Stimulus funds helped 1.36 million tenants avoid eviction in 2021 – but will evictions resume this year?
Stimulus funds helped 1.36 million tenants avoid eviction in 2021 – but will evictions resume this year?
A young man in his new apartment full of moving boxes.

Image source: Getty Images

With states strapped for funding, it’s unclear what will happen next.


Key points

  • Federal rent relief funds prevented a massive wave of evictions as planned.
  • Now that many states have lost or exhausted their funds, deportations could resume.

When the COVID-19 pandemic first broke out, it caused a widespread wave of job and income losses. Unsurprisingly, many people quickly fell behind on their housing payments, including tenants and landlords.

Protections were put in place in 2020 to prevent a homelessness crisis. These included a federal moratorium on evictions and the ability for mortgage borrowers to put their home loans on hold for up to 18 months.

These protections have since run out. In their place, mortgage managers have come under pressure from watchdogs like the Consumer Financial Protection Bureau to work with struggling borrowers to stay in their homes, and $46 billion in federal aid funds rental was allocated to help tenants catch up on overdue payments. .

So far, these rent relief funds have done what they were supposed to do: prevent an eviction crisis. In 2021, an estimated 1.36 million tenants avoided eviction thanks to this assistance.

At this point, however, many states have already distributed all of their housing assistance funds. And those who didn’t may have seen those funds clawed back by the federal government and redistributed to states with greater need that have managed to move that aid forward more quickly. So that begs the question: Will eviction activity pick up again this year now that many states have run out of money for rent relief?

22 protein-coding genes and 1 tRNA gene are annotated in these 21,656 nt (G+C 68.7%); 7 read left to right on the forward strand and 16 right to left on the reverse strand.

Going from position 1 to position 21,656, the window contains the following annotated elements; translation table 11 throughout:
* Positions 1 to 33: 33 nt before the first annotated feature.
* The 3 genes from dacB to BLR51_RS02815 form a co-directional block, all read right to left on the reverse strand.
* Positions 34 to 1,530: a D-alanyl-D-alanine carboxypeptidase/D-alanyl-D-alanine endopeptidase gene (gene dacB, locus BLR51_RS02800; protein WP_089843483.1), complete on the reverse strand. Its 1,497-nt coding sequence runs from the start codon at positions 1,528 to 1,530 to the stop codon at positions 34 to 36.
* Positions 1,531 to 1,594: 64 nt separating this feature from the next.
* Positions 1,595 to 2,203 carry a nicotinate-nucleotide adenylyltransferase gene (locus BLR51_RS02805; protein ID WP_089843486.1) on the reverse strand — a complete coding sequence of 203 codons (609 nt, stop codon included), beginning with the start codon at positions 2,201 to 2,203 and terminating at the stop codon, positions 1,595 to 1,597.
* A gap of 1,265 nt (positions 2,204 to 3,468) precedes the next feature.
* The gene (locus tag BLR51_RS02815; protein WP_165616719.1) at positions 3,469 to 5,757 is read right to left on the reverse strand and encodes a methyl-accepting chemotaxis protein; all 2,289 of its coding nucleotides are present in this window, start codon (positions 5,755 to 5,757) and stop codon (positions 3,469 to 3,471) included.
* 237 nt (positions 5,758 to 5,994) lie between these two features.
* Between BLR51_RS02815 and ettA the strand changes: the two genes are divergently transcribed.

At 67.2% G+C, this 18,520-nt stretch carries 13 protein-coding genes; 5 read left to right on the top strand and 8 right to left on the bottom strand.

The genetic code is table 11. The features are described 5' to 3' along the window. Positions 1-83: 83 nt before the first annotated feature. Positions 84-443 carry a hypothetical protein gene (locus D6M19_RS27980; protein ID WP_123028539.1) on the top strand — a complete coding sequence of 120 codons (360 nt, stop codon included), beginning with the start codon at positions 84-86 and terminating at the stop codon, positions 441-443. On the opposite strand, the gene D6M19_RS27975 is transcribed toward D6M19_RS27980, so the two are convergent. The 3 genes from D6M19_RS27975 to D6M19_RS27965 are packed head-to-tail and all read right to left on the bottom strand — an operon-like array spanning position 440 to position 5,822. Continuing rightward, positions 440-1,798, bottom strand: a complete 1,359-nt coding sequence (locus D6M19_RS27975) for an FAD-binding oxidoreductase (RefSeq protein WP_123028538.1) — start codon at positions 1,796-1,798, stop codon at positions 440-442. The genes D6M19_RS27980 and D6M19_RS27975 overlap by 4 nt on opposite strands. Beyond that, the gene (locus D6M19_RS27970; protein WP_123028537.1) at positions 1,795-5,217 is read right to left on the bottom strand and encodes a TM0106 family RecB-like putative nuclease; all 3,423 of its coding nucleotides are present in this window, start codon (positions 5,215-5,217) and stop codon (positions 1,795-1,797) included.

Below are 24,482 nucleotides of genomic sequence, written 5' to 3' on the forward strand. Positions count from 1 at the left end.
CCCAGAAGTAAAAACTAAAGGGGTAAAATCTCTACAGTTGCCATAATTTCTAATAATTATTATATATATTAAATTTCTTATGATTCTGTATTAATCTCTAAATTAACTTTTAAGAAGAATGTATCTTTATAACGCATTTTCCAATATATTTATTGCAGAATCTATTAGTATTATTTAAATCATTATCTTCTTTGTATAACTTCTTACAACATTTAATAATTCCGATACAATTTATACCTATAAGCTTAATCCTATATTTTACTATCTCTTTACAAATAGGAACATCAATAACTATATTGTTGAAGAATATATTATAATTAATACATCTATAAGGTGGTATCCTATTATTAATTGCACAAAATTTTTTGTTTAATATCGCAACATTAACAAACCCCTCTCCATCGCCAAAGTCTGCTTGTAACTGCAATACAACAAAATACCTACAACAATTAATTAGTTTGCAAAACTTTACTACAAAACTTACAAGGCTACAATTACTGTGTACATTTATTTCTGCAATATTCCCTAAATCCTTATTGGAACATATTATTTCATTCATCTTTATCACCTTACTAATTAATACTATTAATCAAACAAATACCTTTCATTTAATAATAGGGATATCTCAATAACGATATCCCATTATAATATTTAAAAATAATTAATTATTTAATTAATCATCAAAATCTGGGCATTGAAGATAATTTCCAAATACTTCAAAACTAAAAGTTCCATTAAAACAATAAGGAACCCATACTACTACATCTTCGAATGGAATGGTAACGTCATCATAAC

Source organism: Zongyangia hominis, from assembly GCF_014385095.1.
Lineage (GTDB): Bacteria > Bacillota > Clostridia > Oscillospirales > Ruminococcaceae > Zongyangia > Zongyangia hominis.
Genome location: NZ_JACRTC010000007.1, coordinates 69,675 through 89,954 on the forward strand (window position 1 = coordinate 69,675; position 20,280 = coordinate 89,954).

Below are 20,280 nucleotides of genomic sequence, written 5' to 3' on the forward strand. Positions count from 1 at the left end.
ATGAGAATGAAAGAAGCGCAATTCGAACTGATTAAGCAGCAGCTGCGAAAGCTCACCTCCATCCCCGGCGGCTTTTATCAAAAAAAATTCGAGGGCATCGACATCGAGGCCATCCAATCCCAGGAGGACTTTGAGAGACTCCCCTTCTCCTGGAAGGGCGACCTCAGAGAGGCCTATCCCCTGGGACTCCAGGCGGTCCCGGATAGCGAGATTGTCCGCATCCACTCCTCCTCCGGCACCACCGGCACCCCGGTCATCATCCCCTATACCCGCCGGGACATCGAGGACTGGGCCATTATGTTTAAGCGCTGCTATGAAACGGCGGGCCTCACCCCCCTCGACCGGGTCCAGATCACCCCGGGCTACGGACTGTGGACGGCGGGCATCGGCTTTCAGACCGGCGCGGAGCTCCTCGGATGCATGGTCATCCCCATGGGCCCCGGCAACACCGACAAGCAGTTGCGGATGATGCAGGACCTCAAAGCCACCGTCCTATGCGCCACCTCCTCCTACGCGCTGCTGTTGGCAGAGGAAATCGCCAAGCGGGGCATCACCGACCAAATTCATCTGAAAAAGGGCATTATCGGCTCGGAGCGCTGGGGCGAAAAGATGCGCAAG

There’s still money left to spend

While some states no longer accept applications for rent relief, assistance is available in some parts of the country, most commonly at the city or county level. So tenants who have been unable to catch up on their rent arrears should contact their local housing offices and see what options are available to them.

It should also be noted that although many states have closed their rent relief portals for applications, they are still working through a backlog of existing applications. Once dealt with, more tenants could be in line for relief.

But still, at some point, the $46 billion allocated for rental assistance will run out nationally, and local programs will stop being able to offer funds to help tenants catch up on rent. And once that happens, increased evictions could ensue.

That said, there are reasons to hope that things won’t be so bad. For one thing, the economy is much stronger today than it was when these federal rent relief funds were first put in place. It may be more feasible now for tenants in arrears to increase their income and make their landlords whole.

Additionally, some owners may choose to do not move forward with evictions for unpaid rent if their tenants are now paying regularly. Eviction can be a long and costly process for landlords. And it’s the one some may try to avoid – if not out of the goodness of their hearts, then out of a desire to avoid hassle.

Tenants must seek redress

Many cities and counties have successfully released money for rent relief. Those still behind with rent payments should feel free to see what their options are.

The same goes for homeowners who are struggling to make their mortgage payments. Some local housing assistance programs are not limited to housing assistance, but also have funds available to help cover mortgage obligations. Anyone struggling on the housing front should research local options before giving up.

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